About 10% of short patients referred for endocrine consultation have hypopituitarism. This may be in the form of growth hormone deficiency in association with the loss of other pituitary trophic hormones or isolated growth hormone deficiency. For treatment of these patients, pediatricians inquire whether human growth hormone (HGH) is available and what growth response will result from its administration.

Excellent responses in augmenting somatic growth and controlling hypoglycemia in the treatment of growth hormone deficiency have been obtained with intramuscular injections of HGH. Growth rates increase to supranormal levels, permitting "catch up" growth in amounts as much as 15 cm per year during therapy. It is frequently necessary to treat with HGH for several years, since the hypopituitary patient is usually well below the 3rd percentile in height at the time of diagnosis. The minimum amount of HGH required would at present seem to be of the order of 3 units per week. Since most HGH preparations have a potency of the order of 1 unit or less per milligram, and the human pituitaries from which HGH is extracted yield from 3 to 5 mg (depending on the extraction procedure), many pituitaries are required to treat each patient.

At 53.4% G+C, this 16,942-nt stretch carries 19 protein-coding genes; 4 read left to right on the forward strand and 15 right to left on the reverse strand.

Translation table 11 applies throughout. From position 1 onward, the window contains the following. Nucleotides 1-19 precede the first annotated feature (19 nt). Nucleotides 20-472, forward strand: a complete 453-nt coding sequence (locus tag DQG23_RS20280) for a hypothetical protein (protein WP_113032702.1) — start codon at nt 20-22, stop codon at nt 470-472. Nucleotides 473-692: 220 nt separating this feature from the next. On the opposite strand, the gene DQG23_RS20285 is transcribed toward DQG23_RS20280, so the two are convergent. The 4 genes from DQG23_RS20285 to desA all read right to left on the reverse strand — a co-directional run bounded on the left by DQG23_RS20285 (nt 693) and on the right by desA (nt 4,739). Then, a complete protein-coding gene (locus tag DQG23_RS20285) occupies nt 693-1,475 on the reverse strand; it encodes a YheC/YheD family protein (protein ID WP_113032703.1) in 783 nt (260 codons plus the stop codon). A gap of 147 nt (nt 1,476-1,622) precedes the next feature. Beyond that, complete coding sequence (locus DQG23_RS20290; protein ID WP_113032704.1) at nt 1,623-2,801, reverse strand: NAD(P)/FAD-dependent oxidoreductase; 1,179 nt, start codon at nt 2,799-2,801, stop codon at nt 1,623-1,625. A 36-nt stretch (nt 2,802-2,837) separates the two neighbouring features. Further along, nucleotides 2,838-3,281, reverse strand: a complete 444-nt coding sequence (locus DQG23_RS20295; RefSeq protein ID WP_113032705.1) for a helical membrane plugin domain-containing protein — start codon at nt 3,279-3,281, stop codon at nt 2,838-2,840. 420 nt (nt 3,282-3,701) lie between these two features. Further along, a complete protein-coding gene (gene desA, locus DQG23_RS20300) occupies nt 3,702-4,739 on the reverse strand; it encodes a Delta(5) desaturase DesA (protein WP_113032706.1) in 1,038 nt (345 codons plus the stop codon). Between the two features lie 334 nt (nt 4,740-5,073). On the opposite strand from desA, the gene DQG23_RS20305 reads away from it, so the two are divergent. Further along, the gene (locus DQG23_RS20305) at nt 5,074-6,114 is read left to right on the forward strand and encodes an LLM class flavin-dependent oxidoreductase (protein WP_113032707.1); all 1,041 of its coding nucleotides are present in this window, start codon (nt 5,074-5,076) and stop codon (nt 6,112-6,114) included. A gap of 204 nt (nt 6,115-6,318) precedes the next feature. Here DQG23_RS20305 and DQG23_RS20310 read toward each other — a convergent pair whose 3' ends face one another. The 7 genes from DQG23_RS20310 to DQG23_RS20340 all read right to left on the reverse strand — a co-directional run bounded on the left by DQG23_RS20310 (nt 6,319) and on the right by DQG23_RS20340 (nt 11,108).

The increasing availability of growth hormone immunoassay has made it possible to diagnose growth hormone deficiency relatively easily; therefore, the number of children who need therapy has increased considerably. However, the supply of growth hormone is still entirely dependent on the collection and extraction of human pituitaries. This laborious procedure has not been able to keep up with the increasing demand for the hormone.

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